Integrating farmers’ and scientists’ knowledge in participatory soil mapping

  • P N Macharia


Sustainable natural resources management, particularly soil management, requires integration of farmers', researchers' and other stakeholders' knowledge for enhanced rural development. A field study was conducted by an interdisciplinary team of scientists in Kasikeu sub-Location of Makueni District, Kenya, to assist in integrating farmers' and scientists' knowledge on soils in a participatory soil mapping. Gendersensitive farmer group meetings, on-site discussions, transect walks, soil profile descriptions and laboratory soil analyses were used for the study. Results showed that farmers in Kasikeu mainly used soil surface characteristics such as colour, texture and coarseness to classify soils. Scientists used the FAO/UNESCO Legend for the Soil Map of the World which emphasises the characteristics of subsoil. At farm level, farmers know in detail the soil types, uses and management of their soil while scientists acquire knowledge on soils in a short time through soil survey, testing and classification. The analytical and other scientific data complements farmers' knowledge on aspects that they cannot interpret. Women farmers have more detailed information on soils than men farmers since they are more involved in farming activities. The study showed that integration of indigenous knowledge provided by farmers and the scientific know-how and facilities provided by the scientists underscored the fact that farmers and scientists need each other. In this way, scientists will be in a better position to identify the most appropriate agricultural interventions for improving soil productivity.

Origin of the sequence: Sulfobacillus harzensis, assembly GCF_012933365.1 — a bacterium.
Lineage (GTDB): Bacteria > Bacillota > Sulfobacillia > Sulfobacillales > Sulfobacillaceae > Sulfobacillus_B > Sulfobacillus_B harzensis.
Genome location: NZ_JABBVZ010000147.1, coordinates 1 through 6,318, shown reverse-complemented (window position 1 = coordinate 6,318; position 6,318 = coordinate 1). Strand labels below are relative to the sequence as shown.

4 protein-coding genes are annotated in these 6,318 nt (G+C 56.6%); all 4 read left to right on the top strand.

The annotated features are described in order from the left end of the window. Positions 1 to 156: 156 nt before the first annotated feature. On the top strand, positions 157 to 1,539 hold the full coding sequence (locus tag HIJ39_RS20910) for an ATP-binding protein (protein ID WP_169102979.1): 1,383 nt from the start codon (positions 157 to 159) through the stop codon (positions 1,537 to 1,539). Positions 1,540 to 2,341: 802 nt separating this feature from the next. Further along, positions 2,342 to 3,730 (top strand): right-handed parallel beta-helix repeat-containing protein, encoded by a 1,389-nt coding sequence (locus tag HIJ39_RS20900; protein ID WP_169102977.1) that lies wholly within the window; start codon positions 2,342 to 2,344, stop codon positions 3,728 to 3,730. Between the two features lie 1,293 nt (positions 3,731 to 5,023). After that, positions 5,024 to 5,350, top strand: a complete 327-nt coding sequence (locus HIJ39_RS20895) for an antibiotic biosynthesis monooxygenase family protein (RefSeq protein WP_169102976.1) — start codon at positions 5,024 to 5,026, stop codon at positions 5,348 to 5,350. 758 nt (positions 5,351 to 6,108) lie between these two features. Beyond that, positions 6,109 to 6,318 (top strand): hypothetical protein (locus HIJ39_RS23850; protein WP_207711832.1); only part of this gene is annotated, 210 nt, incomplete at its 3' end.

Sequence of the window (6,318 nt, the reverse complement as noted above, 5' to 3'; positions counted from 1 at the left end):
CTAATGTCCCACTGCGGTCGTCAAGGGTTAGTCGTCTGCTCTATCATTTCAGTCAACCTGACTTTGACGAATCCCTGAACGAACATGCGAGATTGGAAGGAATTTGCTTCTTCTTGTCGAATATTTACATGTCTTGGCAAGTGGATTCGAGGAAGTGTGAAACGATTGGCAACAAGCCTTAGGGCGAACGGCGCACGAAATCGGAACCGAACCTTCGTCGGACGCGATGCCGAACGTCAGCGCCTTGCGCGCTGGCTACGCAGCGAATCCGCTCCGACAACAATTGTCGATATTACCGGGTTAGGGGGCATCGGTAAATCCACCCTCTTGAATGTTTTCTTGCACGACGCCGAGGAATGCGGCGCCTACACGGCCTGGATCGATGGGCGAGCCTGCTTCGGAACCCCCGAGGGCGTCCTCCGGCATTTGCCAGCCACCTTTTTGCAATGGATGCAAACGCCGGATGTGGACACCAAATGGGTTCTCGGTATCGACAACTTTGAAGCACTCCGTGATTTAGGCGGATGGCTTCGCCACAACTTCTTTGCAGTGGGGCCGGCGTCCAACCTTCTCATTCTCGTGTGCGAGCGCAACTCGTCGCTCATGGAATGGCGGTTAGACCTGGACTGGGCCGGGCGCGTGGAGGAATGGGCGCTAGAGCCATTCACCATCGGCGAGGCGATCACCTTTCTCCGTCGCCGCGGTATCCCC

How to Cite
Macharia, P. (2008). Integrating farmers’ and scientists’ knowledge in participatory soil mapping. East African Agricultural and Forestry Journal, 69(1&2), 10. Retrieved from